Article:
It's funny, because in my head, those people that moved there? The chains and the bullshit? They thought it was an improvement. They thought they were making it better. They thought that by upping the trend factor, adding designer stores...they thought that made the town more valuable. And according to Money magazine, it did (number two).
Looking at it now, there is a very healthy mix of small and large businesses, wonderful schools, more trees, better libraries. The people who live there, right now, are in love with everything. Sure, there are still boutiques and private businesses, antique dealers. There are some bars that I still love, with that perfect greasy, homemade bar food*, but none of them are downtown.

The changes that happened within that town stole everything that I loved, everything that connected me to the world, to my childhood, my identity, and fucking lit them on fire and laughed when it pissed me off. I mean, when you're a teenager, that's how you identify yourself. Where you go, what you like. That's what shapes your identity later on in life. That's why I'm so retarded about associating myself with things that I love...I don't want them taken away from me too soon. I want that time when they're mine to share.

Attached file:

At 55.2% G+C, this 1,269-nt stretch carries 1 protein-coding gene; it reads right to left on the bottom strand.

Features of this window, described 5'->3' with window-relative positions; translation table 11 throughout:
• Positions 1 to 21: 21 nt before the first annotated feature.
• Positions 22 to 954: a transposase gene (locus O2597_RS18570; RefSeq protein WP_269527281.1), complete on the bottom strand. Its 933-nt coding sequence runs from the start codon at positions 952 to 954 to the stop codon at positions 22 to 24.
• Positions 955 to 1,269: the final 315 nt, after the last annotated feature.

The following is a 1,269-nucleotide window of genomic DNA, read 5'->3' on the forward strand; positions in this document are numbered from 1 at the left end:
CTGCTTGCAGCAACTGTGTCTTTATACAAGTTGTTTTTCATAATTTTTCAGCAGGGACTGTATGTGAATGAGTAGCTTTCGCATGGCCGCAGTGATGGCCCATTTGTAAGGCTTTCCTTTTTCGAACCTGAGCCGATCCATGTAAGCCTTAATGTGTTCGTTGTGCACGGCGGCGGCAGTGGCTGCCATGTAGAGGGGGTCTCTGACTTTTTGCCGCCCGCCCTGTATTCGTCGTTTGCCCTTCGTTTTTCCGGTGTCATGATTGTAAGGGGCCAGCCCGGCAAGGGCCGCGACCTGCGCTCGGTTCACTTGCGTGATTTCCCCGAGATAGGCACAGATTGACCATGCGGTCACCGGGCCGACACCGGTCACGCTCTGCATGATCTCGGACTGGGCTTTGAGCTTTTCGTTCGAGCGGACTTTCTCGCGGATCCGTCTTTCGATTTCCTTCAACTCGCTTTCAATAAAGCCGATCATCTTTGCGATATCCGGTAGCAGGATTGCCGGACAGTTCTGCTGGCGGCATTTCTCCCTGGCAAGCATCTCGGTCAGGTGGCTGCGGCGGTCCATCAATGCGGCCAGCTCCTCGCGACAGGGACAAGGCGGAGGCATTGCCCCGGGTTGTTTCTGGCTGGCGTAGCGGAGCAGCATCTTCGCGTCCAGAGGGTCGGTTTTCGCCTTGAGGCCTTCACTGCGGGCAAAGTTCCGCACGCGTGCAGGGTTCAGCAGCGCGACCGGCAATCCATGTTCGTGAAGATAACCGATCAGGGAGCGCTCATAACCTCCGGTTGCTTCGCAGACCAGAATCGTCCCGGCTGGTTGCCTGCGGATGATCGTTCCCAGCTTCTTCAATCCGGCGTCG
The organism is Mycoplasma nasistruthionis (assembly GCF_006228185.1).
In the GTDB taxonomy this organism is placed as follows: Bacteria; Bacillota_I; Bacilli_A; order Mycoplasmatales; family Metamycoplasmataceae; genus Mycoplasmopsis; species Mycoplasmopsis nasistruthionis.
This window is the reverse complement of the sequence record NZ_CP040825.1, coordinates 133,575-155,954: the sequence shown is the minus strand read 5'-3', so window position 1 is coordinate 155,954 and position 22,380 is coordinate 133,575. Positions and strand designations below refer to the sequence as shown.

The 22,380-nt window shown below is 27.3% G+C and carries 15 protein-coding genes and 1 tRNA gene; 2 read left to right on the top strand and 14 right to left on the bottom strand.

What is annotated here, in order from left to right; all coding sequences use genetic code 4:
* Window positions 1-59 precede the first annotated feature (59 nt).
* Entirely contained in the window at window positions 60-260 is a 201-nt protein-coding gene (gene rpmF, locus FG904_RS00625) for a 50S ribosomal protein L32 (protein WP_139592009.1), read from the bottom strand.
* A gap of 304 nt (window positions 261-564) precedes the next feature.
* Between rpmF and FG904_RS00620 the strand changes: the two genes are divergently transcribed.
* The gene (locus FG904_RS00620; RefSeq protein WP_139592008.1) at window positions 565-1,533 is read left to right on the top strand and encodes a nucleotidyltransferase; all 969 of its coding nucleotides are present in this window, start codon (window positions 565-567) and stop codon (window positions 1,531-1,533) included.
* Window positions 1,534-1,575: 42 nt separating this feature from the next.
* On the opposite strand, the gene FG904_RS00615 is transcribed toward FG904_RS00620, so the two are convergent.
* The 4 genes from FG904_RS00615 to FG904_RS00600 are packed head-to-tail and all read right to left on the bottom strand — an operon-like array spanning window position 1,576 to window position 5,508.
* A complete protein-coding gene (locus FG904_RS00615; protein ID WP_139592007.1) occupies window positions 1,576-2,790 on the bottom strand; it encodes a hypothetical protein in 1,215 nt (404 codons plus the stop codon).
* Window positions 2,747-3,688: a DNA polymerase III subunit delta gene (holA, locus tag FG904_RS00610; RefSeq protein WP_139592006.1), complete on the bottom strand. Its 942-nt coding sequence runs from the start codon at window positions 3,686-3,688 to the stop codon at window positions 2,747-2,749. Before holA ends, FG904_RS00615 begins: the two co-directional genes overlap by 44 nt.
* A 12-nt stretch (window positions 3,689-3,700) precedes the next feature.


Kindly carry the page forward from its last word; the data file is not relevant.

Change is good. Conflict is good. It is, I love it, I love it, I love it when things are different. But when you change into a clone...that change is bad. Bad change.

I love my family and friends that still live there, and I don't look down on them for living there at all. Most of those friends moved to Naperville during the boom in the 1990's. They weren't there when it was...what I remember. I still go there every other week.

But I will never, never, never live there again. And no, I'm not bitter. Not at all.
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* I've only found one bar here with excellent, unchallenged bar food (thank you, Gyna) Still, it's up on that designer burger trend, but the rest of the menu is fucking bar food. Dirty bar food, like homemade chili and potato skins, burgers like a hockey puck - no, a baseball. But I'm still looking for bars where everything costs five dollars and tastes like grease, but deliciously so, places where newcomers stare at their chicken and pat a napkin over it to get out the oil, where bloody marys are thick, dark, and heavily spiced, without all that frilly lemon-celery nonsense. That's one thing that Naperville's got.

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21 comments:

Angela said...

This is fantastic explanation of everything I hate about the corporation-ing and new-ifying of things that were great to begin with.